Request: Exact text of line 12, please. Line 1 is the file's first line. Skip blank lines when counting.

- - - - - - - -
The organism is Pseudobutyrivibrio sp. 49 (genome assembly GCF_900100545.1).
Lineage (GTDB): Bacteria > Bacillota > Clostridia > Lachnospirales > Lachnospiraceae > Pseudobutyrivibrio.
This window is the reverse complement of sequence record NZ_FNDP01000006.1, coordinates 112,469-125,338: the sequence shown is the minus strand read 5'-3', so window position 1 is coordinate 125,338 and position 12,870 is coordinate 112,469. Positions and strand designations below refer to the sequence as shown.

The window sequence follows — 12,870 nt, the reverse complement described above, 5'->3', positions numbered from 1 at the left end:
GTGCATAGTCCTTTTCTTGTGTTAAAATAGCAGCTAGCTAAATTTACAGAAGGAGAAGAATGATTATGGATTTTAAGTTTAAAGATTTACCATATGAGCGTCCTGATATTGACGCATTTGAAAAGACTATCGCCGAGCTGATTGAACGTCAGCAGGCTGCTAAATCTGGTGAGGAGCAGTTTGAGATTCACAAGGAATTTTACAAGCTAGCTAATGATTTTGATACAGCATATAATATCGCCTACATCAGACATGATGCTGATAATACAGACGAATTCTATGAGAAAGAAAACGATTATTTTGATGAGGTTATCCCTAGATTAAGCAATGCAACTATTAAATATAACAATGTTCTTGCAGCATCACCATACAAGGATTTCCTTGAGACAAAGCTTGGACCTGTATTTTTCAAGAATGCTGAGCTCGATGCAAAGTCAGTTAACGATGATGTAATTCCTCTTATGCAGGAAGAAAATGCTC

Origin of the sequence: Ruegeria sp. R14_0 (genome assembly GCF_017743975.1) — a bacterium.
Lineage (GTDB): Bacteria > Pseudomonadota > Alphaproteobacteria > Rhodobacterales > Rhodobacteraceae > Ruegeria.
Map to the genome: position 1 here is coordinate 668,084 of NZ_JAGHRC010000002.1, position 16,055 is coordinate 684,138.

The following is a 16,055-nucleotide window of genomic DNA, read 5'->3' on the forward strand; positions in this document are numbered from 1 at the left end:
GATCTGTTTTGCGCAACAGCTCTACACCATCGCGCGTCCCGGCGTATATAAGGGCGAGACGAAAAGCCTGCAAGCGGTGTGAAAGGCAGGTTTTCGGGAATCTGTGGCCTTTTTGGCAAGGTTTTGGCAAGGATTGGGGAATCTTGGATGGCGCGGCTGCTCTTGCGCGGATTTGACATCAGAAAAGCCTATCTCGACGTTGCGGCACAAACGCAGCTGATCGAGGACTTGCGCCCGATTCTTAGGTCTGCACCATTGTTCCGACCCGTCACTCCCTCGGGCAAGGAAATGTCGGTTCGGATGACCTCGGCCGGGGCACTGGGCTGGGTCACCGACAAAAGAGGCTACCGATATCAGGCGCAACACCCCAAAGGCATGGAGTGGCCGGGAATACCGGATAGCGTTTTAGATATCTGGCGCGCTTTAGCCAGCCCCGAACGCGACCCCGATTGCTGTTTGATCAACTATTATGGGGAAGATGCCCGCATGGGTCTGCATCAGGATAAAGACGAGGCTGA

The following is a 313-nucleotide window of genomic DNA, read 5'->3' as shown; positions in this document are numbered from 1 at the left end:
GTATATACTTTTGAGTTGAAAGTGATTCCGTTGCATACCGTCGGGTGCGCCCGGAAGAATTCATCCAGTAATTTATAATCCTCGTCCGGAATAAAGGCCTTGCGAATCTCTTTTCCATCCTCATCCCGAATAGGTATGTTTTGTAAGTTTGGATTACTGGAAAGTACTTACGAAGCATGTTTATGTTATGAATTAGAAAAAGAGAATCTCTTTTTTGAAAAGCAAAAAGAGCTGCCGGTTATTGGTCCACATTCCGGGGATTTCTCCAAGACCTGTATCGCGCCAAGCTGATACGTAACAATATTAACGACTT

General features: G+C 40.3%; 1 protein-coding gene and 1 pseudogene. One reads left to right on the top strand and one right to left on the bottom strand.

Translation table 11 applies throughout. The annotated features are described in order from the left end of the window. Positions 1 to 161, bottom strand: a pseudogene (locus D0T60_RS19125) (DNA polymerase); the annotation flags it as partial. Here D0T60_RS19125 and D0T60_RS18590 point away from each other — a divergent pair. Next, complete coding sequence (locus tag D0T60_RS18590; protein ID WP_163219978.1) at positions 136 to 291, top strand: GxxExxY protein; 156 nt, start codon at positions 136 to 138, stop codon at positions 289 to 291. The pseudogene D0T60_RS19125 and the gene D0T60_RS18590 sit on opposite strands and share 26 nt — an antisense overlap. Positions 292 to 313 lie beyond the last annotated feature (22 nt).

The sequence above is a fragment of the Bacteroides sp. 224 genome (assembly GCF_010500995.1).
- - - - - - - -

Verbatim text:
GTATATACTTTTGAGTTGAAAGTGATTCCGTTGCATACCGTCGGGTGCGCCCGGAAGAATTCATCCAGTAATTTATAATCCTCGTCCGGAATAAAGGCCTTGCGAATCTCTTTTCCATCCTCATCCCGAATAGGTATGTTTTGTAAGTTTGGATTACTGGAAAGTACTTACGAAGCATGTTTATGTTATGAATTAGAAAAAGAGAATCTCTTTTTTGAAAAGCAAAAAGAGCTGCCGGTTATTGGTCCACATTCCGGGGATTTCTCCAAGACCTGTATCGCGCCAAGCTGATACGTAACAATATTAACGACTT